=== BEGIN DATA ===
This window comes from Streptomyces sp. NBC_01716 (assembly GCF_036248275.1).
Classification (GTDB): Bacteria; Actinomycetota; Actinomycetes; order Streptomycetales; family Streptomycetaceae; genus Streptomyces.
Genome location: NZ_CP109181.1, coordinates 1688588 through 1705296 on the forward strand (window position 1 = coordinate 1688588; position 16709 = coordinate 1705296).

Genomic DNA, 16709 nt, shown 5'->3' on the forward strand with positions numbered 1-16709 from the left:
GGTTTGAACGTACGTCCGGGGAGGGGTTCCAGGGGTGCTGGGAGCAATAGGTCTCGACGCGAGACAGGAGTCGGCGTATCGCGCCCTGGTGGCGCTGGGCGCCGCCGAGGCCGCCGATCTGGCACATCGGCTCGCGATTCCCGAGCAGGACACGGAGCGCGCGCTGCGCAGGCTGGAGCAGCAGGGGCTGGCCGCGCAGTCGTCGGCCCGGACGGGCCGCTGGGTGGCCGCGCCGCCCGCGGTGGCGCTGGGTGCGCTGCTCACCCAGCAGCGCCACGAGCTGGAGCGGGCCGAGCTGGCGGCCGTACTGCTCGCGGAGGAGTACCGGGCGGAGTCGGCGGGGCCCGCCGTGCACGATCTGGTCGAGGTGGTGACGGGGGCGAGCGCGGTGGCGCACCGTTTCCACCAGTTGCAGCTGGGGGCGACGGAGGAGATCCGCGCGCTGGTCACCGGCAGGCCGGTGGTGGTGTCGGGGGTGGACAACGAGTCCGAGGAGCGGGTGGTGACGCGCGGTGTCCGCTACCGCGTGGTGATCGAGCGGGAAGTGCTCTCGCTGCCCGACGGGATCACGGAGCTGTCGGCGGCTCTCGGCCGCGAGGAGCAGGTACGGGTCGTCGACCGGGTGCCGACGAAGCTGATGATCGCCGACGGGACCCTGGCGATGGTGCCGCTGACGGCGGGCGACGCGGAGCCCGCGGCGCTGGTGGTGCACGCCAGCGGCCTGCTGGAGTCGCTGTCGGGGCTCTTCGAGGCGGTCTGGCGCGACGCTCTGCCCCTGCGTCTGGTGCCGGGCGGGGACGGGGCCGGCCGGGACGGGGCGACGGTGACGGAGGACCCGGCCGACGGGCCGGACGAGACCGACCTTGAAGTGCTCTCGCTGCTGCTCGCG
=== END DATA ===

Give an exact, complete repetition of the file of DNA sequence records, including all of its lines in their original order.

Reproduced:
This window comes from Streptomyces sp. NBC_01716 (assembly GCF_036248275.1).
Classification (GTDB): Bacteria; Actinomycetota; Actinomycetes; order Streptomycetales; family Streptomycetaceae; genus Streptomyces.
Genome location: NZ_CP109181.1, coordinates 1688588 through 1705296 on the forward strand (window position 1 = coordinate 1688588; position 16709 = coordinate 1705296).

Genomic DNA, 16709 nt, shown 5'->3' on the forward strand with positions numbered 1-16709 from the left:
GGTTTGAACGTACGTCCGGGGAGGGGTTCCAGGGGTGCTGGGAGCAATAGGTCTCGACGCGAGACAGGAGTCGGCGTATCGCGCCCTGGTGGCGCTGGGCGCCGCCGAGGCCGCCGATCTGGCACATCGGCTCGCGATTCCCGAGCAGGACACGGAGCGCGCGCTGCGCAGGCTGGAGCAGCAGGGGCTGGCCGCGCAGTCGTCGGCCCGGACGGGCCGCTGGGTGGCCGCGCCGCCCGCGGTGGCGCTGGGTGCGCTGCTCACCCAGCAGCGCCACGAGCTGGAGCGGGCCGAGCTGGCGGCCGTACTGCTCGCGGAGGAGTACCGGGCGGAGTCGGCGGGGCCCGCCGTGCACGATCTGGTCGAGGTGGTGACGGGGGCGAGCGCGGTGGCGCACCGTTTCCACCAGTTGCAGCTGGGGGCGACGGAGGAGATCCGCGCGCTGGTCACCGGCAGGCCGGTGGTGGTGTCGGGGGTGGACAACGAGTCCGAGGAGCGGGTGGTGACGCGCGGTGTCCGCTACCGCGTGGTGATCGAGCGGGAAGTGCTCTCGCTGCCCGACGGGATCACGGAGCTGTCGGCGGCTCTCGGCCGCGAGGAGCAGGTACGGGTCGTCGACCGGGTGCCGACGAAGCTGATGATCGCCGACGGGACCCTGGCGATGGTGCCGCTGACGGCGGGCGACGCGGAGCCCGCGGCGCTGGTGGTGCACGCCAGCGGCCTGCTGGAGTCGCTGTCGGGGCTCTTCGAGGCGGTCTGGCGCGACGCTCTGCCCCTGCGTCTGGTGCCGGGCGGGGACGGGGCCGGCCGGGACGGGGCGACGGTGACGGAGGACCCGGCCGACGGGCCGGACGAGACCGACCTTGAAGTGCTCTCGCTGCTGCTCGCG